Why perform Sanity Testing
- To verify and validate the conformity of newly added functionalities and features in existing code.
- To ensure that the introduced changes do not affect other existing functionalities of the product.
- To decide further testing can be carried forward or not.
When to perform Sanity Testing
- Build is received after many regressions or if there is a minor change in the code.
- The build is received after bug fixing.
- Just before the deployment on production.
Automation & Sanity Testing:
Considering, Sanity Testing is considered as a subset of regression testing, these are the test cases that can be automated. A recommended approach is to execute these test cases before running the complete regression test suite. The benefit is that if there are any errors in the sanity test cases, then errors can be reported sooner rather than later.
Regression testing is the verification of “bug fixes or any changes in the requirement” and making sure they are not affecting other functionalities of the application. Regression testing is effective on automation and usually performed after some modifications have been made in the software build after requirement changes or bug fixes.
Once Sanity testing of the changed functionality is completed, all the impacted features of the application require complete testing. This is called regression testing.
Whenever bug fixes are done in the existing software, some test scenarios need to be executed, to verify the bug fixes. In addition to these, the QA team also has to check the impacted areas, based on the code changes. In regression testing, all those test scenarios will have to be executed, to take care of related functionalities.
When to perform Regression Testing
- After Code modification according to the required changes
- After some new features are added to the application
- After some bug fixes are incorporated into the build
Automation & Regression Testing:
Regression test cases are actually the ideal test cases for automaton. Usually, when an organization starts automation, these are the test cases that are automated first. If regression testing is an activity that is taking a lot of time for your testers and the same test cases are repeated multiple times then it is time that you start thinking of automation too.
If you are looking for a tool that can help you get started on your automation journey, then you also need to ensure that you choose the right tool. A tool that can also provide you ROI on the efforts invested. We have the guide that can help you there:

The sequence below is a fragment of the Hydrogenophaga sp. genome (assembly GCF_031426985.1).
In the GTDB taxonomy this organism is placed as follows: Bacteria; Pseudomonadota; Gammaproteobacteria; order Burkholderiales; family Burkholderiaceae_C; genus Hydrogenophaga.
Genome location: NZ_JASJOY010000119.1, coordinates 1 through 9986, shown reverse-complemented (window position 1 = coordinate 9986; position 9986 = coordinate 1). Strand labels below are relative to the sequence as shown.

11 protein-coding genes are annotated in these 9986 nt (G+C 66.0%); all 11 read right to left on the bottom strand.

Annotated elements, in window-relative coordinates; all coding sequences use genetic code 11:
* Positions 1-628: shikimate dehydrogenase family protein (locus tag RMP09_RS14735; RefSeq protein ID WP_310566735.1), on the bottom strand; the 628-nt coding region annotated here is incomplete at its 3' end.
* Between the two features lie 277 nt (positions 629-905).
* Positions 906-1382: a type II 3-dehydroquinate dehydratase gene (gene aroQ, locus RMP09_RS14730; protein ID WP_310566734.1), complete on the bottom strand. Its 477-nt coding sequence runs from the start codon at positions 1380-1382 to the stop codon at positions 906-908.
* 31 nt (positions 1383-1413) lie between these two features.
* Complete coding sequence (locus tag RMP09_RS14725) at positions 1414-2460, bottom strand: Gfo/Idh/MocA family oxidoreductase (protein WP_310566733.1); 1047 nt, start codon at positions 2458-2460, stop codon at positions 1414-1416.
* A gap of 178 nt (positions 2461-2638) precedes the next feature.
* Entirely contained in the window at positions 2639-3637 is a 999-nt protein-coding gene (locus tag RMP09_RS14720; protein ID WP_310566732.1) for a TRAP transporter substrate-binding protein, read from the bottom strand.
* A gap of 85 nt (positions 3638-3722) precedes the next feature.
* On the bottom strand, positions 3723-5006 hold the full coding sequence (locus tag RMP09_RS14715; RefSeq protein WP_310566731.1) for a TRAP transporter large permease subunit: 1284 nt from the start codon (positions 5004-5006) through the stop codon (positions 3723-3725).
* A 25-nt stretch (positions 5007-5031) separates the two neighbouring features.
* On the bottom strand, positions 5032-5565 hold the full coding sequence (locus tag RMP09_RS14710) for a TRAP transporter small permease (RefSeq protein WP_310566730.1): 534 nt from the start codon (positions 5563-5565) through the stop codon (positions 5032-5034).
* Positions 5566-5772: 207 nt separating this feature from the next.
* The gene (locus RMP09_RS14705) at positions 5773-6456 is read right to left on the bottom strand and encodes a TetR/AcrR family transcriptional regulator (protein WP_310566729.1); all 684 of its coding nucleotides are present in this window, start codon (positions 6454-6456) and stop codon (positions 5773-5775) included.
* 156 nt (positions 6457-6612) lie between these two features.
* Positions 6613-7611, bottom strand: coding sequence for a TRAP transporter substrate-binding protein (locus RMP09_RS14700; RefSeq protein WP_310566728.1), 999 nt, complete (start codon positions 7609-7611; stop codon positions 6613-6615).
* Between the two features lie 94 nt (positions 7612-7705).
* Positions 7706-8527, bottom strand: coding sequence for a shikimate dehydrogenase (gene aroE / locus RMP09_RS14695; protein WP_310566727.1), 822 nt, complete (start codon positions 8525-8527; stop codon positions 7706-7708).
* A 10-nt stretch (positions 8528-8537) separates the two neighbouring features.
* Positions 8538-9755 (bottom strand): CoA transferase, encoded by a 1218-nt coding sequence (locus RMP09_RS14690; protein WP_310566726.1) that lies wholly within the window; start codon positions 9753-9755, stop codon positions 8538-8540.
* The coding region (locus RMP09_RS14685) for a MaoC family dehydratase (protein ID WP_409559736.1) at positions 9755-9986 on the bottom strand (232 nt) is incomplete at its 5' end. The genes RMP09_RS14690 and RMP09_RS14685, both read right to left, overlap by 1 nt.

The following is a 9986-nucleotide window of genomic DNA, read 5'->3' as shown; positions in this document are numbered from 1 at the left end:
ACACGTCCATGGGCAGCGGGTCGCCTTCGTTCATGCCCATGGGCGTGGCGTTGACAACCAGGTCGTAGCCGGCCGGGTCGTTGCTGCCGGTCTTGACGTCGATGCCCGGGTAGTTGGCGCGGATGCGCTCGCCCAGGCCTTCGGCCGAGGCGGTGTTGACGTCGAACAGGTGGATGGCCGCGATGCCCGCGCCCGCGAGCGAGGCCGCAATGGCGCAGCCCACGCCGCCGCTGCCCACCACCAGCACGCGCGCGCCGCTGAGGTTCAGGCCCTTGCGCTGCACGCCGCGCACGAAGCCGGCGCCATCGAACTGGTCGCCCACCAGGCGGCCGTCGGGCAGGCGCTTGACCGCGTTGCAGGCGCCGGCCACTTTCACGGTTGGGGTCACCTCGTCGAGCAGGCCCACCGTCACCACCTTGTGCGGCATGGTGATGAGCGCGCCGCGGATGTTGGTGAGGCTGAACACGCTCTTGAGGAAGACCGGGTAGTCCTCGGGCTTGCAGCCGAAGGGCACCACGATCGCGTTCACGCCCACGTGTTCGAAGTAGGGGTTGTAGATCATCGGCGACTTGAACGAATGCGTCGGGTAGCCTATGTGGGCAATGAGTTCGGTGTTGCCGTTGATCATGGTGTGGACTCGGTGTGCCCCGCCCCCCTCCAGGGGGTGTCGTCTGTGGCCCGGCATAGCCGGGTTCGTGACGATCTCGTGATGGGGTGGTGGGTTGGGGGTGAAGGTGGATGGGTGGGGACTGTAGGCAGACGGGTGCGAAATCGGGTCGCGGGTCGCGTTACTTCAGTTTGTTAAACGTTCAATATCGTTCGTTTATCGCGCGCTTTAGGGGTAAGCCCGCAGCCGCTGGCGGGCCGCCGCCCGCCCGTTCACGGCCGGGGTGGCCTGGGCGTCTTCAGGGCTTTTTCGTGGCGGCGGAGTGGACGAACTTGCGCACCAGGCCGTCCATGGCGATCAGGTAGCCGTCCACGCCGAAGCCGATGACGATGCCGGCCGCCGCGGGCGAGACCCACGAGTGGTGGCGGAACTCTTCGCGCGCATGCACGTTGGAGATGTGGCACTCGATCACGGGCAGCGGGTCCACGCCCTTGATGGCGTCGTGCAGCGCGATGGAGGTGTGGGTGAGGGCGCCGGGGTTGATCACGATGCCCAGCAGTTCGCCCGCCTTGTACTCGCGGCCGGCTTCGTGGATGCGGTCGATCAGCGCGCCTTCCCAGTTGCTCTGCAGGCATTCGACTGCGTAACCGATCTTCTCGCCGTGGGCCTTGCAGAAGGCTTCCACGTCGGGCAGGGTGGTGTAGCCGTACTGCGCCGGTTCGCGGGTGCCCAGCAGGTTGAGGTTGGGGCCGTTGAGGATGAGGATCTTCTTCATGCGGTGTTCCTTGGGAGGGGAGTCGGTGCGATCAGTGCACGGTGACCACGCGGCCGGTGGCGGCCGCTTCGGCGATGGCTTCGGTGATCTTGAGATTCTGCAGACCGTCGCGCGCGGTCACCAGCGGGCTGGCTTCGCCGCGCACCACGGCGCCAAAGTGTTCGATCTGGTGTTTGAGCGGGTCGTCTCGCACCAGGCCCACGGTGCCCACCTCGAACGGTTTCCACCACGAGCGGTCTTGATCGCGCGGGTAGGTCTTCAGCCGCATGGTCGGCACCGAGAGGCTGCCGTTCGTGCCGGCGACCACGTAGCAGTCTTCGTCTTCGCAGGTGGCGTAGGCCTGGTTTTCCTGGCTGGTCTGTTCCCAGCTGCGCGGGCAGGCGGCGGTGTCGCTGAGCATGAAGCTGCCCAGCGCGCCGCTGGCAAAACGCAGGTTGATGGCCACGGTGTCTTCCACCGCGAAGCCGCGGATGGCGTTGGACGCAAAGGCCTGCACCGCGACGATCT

Differences Between Smoke vs Sanity vs Regression Testing
|Smoke Testing||Sanity Testing||Regression Testing|
|Performed on initial builds||Performed on stable builds||Performed on stable builds|
|To test the stability of new build||To test the stability of new functionality or code changes in the existing build||To test the functionality of all affected areas after new functionality/code changes in the existing build|
|Covers end to end basic functionalities||Covers certain modules, in which code changes have been made||Covers detailed testing targeting all the affected areas after new functionalities are added|
|Executed by testers & sometimes also by developers||Executed by testers||Executed by testers, mostly via automation|
|A part of basic testing||A part of regression testing||Regression Testing is a super set of Smoke and Sanity Testing|
|Done usually every time there is a new build||Planned when there is not enough time for in-depth testing||Usually performed, when testers have enough time|
- Smoke and Sanity testing help the QA team save time by quickly testing to make sure if an application is working properly or not. Also, it ensures that the product is eligible for further testing. Whereas Regression testing helps enhance the confidence about the software quality after a particular change. Especially, that the code changes are not affecting related areas.
- Smoke Testing is done by both the dev team or by the QA team and can be taken as a subset of rigorous testing. Whereas both Sanity & Regression testing are done only by the QA team. Also, Sanity testing can be considered as a subset of acceptance testing.
- Smoke testing is executed at the initial stage of SDLC, to check the core functionalities of an application. Whereas Sanity & Regression testing are done at the final stage of SDLC, to check the main functionalities of an application.
- As per the requirement of testing & time availability, the QA team may have to execute Sanity, Smoke & Regression tests on their software build. In such cases, Smoke tests are executed first, followed by Sanity Testing & then based on time availability regression testing is planned.
In practice, all QA teams need to do Smoke, Sanity and Regression testing. All of these testing types have a pre-defined number of test cases that get executed multiple times. This repetitive execution also makes them an ideal candidate for test automation. When looking for automation, you are recommended to use a tool that provides you ROI on automation from the initial stages. Testsigma is one such tool.
Choose a tool that lets you automate from day 1